# Pair production and another body?

• pivoxa15
In summary: I just made, I can sharpen this argument a bit. In summary, pair production cannot occur except in the presence of another body because of the conservation of linear momentum. If there is no other body present, the original photon would have to have zero momentum, which is not possible for a photon. Therefore, some other body must participate in the process to conserve momentum. Additionally, in order for the pair production to occur in a vacuum, there must be a third body present to absorb the excess energy. This is a consequence of quantum mechanics and the fact that linear momentum cannot be fully transferred to the two particles in a vacuum. Finally, it is not possible for a photon to produce a pair of particles by itself as this
pivoxa15
Why does pair production cannot occur except in the presence of another body? The explanation is so that linear momentum is conserved but why does a photon must first collide with something? I can see how linear momentum is conserved without a collision first. i.e. the two particles move with equal magnitude of momentum in y-axis but in oppsite directions. Their horizontal momentum is in same direction and add up to the photon's original momentum and it is all conserved.

Consider the pair-production process in the inertial reference frame in which the outgoing electron and positron have zero total momentum (i.e. they come out in opposite directions with equal magnitudes of momentum). It is always possible to find such an IRF.

If no other body participates in the pair-production process, then by conservation of total momentum, the original photon must also have zero momentum, in that IRF. But there's no such thing as a photon with zero momentum (and therefore zero energy). Therefore some other body must participate in the process.

pivox15,

This is clearly explained there:

"[URL Production in Empty Space"]Pair Production in Empty Space?[/URL]

- assume now photon -> electron + positron -

Without a third body, the maximum momentum tranferred to the produced pair cannot impart enough energy to absorb all the energy available from the photon.

However, if a third body could by an interation absorb this excess of energy, then the process becomes possible. It is funny that the needed interaction could only take place between the procuced pair and a third charged particle. This mean: after the pair is created. This must again be some magic of QM ?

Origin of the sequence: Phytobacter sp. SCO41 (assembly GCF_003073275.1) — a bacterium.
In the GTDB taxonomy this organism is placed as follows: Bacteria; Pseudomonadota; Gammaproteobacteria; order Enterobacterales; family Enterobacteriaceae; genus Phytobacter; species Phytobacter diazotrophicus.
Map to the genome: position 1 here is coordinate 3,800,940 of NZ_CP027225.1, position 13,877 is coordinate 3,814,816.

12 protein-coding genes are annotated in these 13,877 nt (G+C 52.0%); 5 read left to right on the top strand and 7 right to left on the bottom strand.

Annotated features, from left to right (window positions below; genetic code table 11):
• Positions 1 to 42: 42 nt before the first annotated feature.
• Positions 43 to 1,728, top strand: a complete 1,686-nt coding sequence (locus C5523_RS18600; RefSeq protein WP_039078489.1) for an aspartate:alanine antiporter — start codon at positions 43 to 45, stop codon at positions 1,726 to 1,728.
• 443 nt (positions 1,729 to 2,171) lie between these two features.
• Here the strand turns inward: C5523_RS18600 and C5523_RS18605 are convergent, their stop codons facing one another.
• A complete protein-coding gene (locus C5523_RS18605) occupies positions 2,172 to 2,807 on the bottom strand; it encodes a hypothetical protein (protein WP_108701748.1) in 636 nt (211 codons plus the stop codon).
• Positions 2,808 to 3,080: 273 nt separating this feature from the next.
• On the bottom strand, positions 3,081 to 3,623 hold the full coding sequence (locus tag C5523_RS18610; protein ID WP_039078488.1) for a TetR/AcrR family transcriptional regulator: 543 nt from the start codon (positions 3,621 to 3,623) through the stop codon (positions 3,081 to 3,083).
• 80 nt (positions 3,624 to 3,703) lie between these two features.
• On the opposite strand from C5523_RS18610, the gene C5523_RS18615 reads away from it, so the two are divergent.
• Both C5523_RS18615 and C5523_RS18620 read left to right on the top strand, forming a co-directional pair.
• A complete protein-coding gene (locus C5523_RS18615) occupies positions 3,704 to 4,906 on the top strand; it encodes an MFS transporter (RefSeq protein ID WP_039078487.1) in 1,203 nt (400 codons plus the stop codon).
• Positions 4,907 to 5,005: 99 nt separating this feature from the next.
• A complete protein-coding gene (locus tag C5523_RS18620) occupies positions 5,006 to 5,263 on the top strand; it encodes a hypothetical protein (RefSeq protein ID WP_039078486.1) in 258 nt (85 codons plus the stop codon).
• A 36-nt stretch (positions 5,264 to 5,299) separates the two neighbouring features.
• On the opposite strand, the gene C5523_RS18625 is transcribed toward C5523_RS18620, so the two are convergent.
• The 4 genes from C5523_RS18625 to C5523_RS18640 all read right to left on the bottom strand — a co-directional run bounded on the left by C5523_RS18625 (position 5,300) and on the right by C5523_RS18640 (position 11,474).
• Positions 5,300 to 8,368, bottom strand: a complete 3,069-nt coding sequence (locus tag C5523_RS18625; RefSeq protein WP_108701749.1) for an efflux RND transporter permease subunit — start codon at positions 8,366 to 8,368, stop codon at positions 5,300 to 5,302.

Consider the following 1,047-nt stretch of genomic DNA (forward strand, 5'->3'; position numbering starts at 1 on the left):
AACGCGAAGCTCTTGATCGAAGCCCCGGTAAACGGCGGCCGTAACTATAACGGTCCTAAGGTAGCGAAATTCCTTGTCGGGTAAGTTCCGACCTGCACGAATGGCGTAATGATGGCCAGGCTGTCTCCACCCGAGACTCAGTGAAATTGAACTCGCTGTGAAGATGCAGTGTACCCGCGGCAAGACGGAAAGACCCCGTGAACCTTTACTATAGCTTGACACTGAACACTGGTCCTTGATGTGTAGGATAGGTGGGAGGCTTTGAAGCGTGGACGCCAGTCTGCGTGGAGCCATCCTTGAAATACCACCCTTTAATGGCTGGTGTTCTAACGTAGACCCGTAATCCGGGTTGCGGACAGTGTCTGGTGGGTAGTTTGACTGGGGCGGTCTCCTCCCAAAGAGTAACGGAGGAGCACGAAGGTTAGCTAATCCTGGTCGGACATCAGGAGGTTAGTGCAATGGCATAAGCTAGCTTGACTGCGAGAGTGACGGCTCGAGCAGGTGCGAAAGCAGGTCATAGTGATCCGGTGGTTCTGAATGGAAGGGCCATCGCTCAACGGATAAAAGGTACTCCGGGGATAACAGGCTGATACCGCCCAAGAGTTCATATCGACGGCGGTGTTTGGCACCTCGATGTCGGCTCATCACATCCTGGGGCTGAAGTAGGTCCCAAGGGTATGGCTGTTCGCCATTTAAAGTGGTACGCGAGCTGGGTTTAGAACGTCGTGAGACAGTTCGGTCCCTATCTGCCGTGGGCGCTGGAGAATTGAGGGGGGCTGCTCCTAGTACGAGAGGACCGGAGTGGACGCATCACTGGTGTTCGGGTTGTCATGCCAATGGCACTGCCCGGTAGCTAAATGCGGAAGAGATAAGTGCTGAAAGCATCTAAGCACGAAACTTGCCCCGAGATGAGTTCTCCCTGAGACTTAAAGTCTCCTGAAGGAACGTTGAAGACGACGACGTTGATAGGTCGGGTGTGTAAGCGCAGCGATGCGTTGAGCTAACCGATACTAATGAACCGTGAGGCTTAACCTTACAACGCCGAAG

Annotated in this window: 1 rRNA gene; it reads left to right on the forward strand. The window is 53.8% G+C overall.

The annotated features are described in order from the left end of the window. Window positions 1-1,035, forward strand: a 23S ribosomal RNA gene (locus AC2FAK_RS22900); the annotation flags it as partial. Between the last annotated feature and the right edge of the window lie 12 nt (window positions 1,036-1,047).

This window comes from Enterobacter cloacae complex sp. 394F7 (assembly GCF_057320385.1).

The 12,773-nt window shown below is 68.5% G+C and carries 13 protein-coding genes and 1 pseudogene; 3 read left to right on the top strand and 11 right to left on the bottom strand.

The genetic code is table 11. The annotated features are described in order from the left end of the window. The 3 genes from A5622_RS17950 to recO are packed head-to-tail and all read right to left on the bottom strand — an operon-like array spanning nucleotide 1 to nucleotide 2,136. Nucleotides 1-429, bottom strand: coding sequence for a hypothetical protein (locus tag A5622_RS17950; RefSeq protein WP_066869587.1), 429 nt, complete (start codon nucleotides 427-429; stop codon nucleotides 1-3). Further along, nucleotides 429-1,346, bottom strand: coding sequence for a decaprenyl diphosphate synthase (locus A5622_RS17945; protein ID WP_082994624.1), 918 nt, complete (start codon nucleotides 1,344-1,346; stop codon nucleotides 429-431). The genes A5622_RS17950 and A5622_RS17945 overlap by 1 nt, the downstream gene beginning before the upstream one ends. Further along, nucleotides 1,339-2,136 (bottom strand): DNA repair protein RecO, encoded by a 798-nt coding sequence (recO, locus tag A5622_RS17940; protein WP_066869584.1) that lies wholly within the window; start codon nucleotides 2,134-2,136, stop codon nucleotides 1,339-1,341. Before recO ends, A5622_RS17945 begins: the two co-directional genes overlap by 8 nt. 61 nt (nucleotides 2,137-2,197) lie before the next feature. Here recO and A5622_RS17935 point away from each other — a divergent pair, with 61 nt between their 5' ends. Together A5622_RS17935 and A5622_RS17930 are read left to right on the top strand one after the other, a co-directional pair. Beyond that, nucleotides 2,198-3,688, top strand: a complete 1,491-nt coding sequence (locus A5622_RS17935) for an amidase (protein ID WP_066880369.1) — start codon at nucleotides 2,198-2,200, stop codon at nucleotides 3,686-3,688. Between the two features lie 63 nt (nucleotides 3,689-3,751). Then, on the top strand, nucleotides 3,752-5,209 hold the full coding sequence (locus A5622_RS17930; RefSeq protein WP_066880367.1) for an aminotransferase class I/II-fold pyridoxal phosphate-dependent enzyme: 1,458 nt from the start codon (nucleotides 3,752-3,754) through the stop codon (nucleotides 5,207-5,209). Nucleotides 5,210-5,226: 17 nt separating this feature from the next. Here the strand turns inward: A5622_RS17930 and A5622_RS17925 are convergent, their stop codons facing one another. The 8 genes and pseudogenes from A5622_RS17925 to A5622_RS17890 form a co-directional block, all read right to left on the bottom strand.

Michel

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So the basic idea is that if linear momentum is conserved than it is impossible to transfer all of it to the two particles (when considering the most efficient transfer and even allowing the particles to travel at c as shown on the slides) in a vaccum.

pivoxa15 said:
So the basic idea is that if linear momentum is conserved than it is impossible to transfer all of it to the two particles (when considering the most efficient transfer and even allowing the particles to travel at c as shown on the slides) in a vaccum...
...from/to a single photon.

from a single photon is true.

to a single photon would mean that initially there must be more than the positron and electron being ready to turn into a photon. There must be some other matter with momentum in the same direction (this is to make up for the extra momentum needed for conservation unlike the first case where some initial momentum needs to be given away).

But if the two particles annilate to form two photons than the two photons could cancel some momentum off so as to reduce the two final momentum to a level of initial total momentum.

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pivoxa15 said:
But if the two particles annilate to form two photons than the two photons could cancel some momentum off so as to reduce the two final momentum to a level of initial total momentum.
Said in the pair's center of mass ref. frame: the pair momentum is zero and the total momentum of the photons is zero as well.

lightarrow said:
Said in the pair's center of mass ref. frame: the pair momentum is zero and the total momentum of the photons is zero as well.

How can the total momentum of two photons be zero? In any frame, the photons will still be photons, meaning they travel at c. So given that the ref frame of the particles is not traveling at c, for the photons to have zero momentum in that frame, one of the photons must have negative energy which implies negative momentum. How can that be?

Or is it the case that one of the photons is traveling in the negative x direction so one of the photons can have negative momentum. In that case, the formula for momentum for a photon is E/c. Looks like c in here has a direction as well so can be negative.

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I have an alternative answer to the original question in this thread.